8 Songs, 42 Minutes

EDITORS’ NOTES

In taking a quick glance at the program of the Elmo Hope Trio, a 1959 recording originally issued on David Axelrod’s HiFi Jazz label, one might not be prepared for the extraordinary individuality at play. With the exception of the standard “Like Someone In Love,” all of the tunes here are originals by the pianist, presenting slightly less frantic bop in explorations by a cooperative unit with Los Angeles stalwarts Jimmy Bond (bass) and Frank Butler (drums). Certainly owing some to Bud Powell, Hope teeters between Monk’s architecture and Herbie Nichols’ painterliness, especially on the opening “B’s a Plenty.” “Something for Kenny” (a.k.a. “I Would if I Could”) is most notable for its spotlight on Butler’s drums, where he gets solo space to explore timbral patterns using a broad range of the kit as well as his fingers and palms — though Hope and Bond certainly get stretching room, too.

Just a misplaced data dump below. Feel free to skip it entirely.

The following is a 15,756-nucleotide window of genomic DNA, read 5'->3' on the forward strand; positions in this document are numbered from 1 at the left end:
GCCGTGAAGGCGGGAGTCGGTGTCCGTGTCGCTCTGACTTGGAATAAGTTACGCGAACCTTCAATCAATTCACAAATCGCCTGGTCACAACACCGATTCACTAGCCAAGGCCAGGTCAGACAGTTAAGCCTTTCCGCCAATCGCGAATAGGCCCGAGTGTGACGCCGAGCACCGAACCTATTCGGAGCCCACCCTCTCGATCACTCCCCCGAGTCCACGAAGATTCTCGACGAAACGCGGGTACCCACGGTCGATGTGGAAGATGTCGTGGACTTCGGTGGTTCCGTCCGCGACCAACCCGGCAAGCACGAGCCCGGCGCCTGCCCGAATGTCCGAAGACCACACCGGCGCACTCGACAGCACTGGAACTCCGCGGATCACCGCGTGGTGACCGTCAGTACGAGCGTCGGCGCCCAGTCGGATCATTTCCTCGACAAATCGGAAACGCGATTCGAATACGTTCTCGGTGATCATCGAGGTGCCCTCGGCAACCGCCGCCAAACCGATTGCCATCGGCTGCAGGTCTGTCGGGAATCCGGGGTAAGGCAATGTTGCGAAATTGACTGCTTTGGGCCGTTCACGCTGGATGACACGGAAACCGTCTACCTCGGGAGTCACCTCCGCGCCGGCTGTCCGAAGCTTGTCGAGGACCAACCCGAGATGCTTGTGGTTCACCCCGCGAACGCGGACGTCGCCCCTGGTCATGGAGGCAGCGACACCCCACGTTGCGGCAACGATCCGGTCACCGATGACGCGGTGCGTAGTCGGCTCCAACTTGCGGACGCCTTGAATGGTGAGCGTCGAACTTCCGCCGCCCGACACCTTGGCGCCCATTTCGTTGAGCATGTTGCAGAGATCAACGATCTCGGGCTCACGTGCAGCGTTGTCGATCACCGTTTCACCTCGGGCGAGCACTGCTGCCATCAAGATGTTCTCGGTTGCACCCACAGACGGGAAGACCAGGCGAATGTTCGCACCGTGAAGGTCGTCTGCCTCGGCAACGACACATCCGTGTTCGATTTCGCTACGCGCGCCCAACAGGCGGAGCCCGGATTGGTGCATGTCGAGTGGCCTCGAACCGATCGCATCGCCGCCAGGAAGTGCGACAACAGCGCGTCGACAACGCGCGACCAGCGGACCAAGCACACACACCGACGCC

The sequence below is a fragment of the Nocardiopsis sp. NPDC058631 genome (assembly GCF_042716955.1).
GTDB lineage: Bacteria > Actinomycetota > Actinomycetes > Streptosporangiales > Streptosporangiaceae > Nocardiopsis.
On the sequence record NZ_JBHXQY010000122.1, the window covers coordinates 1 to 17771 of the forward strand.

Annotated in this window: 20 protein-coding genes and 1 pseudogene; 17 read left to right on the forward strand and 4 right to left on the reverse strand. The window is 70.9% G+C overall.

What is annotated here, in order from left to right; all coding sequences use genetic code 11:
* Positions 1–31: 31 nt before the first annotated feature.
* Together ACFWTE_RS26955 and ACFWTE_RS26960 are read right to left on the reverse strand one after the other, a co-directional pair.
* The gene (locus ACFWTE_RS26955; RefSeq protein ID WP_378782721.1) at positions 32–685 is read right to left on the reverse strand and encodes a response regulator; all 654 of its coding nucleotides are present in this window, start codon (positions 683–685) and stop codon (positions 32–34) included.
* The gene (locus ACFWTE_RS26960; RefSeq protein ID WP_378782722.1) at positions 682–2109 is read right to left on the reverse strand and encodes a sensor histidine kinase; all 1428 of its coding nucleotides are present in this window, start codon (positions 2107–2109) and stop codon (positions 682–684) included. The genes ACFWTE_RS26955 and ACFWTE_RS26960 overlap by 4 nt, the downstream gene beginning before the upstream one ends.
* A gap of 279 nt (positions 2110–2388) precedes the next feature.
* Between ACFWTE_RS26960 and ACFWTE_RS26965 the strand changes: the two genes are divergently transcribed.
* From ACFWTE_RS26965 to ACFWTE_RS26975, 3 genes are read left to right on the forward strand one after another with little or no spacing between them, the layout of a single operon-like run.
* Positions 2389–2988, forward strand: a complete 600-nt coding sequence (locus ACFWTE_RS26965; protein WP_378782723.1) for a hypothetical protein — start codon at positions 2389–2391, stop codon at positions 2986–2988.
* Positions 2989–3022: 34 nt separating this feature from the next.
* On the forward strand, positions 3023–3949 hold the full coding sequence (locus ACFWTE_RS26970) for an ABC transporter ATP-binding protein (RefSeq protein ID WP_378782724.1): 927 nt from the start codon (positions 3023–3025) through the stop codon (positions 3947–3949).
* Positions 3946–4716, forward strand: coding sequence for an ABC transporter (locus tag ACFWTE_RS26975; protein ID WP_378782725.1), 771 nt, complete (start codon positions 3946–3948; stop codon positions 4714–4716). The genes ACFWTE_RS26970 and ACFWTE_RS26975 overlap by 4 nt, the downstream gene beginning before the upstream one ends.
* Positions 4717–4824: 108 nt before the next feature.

EDITORS’ NOTES

In taking a quick glance at the program of the Elmo Hope Trio, a 1959 recording originally issued on David Axelrod’s HiFi Jazz label, one might not be prepared for the extraordinary individuality at play. With the exception of the standard “Like Someone In Love,” all of the tunes here are originals by the pianist, presenting slightly less frantic bop in explorations by a cooperative unit with Los Angeles stalwarts Jimmy Bond (bass) and Frank Butler (drums). Certainly owing some to Bud Powell, Hope teeters between Monk’s architecture and Herbie Nichols’ painterliness, especially on the opening “B’s a Plenty.” “Something for Kenny” (a.k.a. “I Would if I Could”) is most notable for its spotlight on Butler’s drums, where he gets solo space to explore timbral patterns using a broad range of the kit as well as his fingers and palms — though Hope and Bond certainly get stretching room, too. 

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